23Feb12 – 10 – Le trou (Jacques Becker: 1960)
If IMDb had an algorithm that actually worked for predicting which movies I might really like based on the scores I’ve already given, it would point me to Jacques Becker’s LE TROU (1960). The starting point of the film is four working class inmates serving long sentences who are just about to set in motion the prison break they’ve long been planning when an effete, bourgeois pretty boy (a car salesman for his rich wife’s father) is transferred to their cell. It’s hard to describe, but there’s a kind of muscular austerity to the film that I really responded to, and although it’s reminiscent of the little I’ve seen of Bresson’s work there’s none of his (Bresson’s) extra-human, spiritual dimension.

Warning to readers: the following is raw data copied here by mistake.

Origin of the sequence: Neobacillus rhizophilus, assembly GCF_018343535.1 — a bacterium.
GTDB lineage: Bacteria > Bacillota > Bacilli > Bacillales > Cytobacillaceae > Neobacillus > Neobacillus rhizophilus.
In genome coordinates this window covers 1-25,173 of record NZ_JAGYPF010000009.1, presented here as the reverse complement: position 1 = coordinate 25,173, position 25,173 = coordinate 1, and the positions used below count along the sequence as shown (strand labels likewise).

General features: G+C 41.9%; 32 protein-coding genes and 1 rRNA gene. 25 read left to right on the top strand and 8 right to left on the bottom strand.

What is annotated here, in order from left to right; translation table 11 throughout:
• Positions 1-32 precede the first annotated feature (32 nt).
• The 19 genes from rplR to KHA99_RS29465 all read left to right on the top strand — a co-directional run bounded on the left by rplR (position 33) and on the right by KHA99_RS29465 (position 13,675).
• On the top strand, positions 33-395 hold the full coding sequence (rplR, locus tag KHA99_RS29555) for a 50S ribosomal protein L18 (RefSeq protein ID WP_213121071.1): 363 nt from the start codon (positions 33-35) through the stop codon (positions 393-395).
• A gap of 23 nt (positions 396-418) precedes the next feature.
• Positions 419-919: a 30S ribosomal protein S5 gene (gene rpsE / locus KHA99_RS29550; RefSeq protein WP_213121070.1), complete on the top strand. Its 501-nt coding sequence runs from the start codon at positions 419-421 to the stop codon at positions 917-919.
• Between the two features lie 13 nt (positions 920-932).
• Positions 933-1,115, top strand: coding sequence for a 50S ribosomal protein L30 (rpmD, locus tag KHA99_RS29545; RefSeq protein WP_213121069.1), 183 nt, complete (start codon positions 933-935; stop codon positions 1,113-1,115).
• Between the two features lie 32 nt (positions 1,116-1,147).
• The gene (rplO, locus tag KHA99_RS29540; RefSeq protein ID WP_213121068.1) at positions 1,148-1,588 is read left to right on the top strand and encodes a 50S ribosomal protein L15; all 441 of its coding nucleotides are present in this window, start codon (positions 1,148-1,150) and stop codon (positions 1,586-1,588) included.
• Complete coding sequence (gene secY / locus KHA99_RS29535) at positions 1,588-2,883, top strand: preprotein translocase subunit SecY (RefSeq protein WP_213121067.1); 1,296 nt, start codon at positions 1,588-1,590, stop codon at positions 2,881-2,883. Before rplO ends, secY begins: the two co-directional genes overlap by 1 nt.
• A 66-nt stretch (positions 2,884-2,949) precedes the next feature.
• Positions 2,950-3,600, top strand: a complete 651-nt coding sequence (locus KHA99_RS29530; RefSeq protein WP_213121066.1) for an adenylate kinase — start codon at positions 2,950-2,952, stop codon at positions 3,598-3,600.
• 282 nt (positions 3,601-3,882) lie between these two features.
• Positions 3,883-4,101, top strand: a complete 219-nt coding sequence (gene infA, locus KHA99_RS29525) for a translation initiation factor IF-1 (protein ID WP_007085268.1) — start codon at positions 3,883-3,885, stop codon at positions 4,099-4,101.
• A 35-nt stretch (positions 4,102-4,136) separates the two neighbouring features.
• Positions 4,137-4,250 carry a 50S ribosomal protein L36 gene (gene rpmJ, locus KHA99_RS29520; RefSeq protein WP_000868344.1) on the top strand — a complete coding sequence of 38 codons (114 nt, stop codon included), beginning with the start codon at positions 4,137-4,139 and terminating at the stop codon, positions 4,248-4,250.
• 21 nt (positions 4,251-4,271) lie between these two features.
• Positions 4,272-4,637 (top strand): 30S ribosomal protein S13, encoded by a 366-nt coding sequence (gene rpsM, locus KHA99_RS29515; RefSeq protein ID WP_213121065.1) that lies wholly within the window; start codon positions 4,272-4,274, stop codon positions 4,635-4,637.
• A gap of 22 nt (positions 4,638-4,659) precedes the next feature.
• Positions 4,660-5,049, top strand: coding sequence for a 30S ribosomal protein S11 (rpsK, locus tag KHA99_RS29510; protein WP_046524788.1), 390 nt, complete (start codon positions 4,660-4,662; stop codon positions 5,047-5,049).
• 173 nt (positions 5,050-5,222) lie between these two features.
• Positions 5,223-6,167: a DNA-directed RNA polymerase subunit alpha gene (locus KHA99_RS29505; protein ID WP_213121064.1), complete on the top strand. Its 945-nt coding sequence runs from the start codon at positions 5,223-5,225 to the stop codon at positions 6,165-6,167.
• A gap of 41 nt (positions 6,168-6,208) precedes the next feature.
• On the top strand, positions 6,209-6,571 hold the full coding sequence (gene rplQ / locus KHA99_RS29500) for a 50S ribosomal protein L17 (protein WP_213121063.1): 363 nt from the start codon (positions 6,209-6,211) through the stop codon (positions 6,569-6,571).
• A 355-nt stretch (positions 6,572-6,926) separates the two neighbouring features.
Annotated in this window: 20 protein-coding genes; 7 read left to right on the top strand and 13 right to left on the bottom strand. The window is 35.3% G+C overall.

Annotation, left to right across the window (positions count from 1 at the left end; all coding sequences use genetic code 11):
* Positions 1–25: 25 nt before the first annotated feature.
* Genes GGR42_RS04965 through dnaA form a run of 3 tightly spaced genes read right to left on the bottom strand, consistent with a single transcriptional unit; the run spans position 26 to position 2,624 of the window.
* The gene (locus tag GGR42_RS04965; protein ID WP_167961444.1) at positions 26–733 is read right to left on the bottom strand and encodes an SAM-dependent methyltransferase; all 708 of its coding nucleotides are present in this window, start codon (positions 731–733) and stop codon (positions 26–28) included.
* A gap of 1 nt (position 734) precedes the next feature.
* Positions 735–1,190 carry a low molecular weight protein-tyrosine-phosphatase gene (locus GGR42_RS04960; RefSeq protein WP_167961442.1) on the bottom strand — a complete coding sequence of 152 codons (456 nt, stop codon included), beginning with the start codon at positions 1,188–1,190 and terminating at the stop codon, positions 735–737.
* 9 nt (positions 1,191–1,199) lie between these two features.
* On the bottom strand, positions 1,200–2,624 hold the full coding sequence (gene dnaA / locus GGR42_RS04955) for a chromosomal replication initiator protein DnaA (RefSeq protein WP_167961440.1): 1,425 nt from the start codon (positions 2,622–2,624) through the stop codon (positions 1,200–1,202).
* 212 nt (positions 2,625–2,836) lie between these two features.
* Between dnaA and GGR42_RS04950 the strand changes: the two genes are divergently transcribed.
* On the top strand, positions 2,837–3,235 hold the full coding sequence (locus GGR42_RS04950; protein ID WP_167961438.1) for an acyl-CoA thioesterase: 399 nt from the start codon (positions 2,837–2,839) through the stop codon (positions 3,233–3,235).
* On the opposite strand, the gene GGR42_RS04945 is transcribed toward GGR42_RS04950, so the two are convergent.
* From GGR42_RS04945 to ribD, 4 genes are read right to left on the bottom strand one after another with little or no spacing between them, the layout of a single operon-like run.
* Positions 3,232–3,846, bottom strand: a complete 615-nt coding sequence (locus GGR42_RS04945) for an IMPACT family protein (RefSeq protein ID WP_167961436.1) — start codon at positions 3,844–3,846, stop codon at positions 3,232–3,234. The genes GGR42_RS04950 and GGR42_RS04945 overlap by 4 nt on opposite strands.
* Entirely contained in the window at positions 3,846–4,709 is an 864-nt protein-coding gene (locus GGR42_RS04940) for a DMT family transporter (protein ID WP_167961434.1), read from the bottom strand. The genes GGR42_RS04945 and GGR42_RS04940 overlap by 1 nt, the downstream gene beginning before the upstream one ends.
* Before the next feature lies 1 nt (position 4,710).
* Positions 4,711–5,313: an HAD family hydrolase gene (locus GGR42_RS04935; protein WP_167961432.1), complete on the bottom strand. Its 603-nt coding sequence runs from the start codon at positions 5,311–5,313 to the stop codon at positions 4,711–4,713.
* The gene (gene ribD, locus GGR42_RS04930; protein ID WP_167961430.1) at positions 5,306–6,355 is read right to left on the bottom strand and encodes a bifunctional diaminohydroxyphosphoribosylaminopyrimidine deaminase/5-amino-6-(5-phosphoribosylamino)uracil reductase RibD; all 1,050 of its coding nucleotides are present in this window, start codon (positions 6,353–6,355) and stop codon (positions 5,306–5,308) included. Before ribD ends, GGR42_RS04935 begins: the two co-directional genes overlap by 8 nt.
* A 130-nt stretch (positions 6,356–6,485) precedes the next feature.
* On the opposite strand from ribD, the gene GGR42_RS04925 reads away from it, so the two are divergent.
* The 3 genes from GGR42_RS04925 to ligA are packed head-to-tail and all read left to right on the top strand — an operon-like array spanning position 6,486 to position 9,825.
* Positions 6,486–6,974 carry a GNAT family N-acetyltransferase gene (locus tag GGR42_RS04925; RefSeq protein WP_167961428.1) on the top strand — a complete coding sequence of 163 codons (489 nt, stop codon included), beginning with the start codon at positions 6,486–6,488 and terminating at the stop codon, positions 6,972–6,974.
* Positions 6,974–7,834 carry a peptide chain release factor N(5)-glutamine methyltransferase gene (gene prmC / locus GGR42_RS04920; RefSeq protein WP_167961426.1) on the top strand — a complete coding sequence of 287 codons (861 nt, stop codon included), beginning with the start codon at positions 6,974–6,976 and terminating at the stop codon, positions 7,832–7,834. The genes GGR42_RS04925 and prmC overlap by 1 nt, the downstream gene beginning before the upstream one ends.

The bonds of working class brotherhood, a strong but strangely ambiguous undercurrent of homoeroticism, an unerring sense of rhythm and timing (some shots go on for far longer than any other director would have allowed, but Becker was right not to cut sooner than he does), a seeming naturalness that is anything but natural (the sounds of hammering and digging and filing through iron bars and so on are amplified and overtracked [is that a word?]; the lighting is always precise). There’s so much packed in the details here: every little thing counts. I loved it. I may raise the score after I’ve thought about it some more, but for now I’m giving it 8/10. [2/23/12]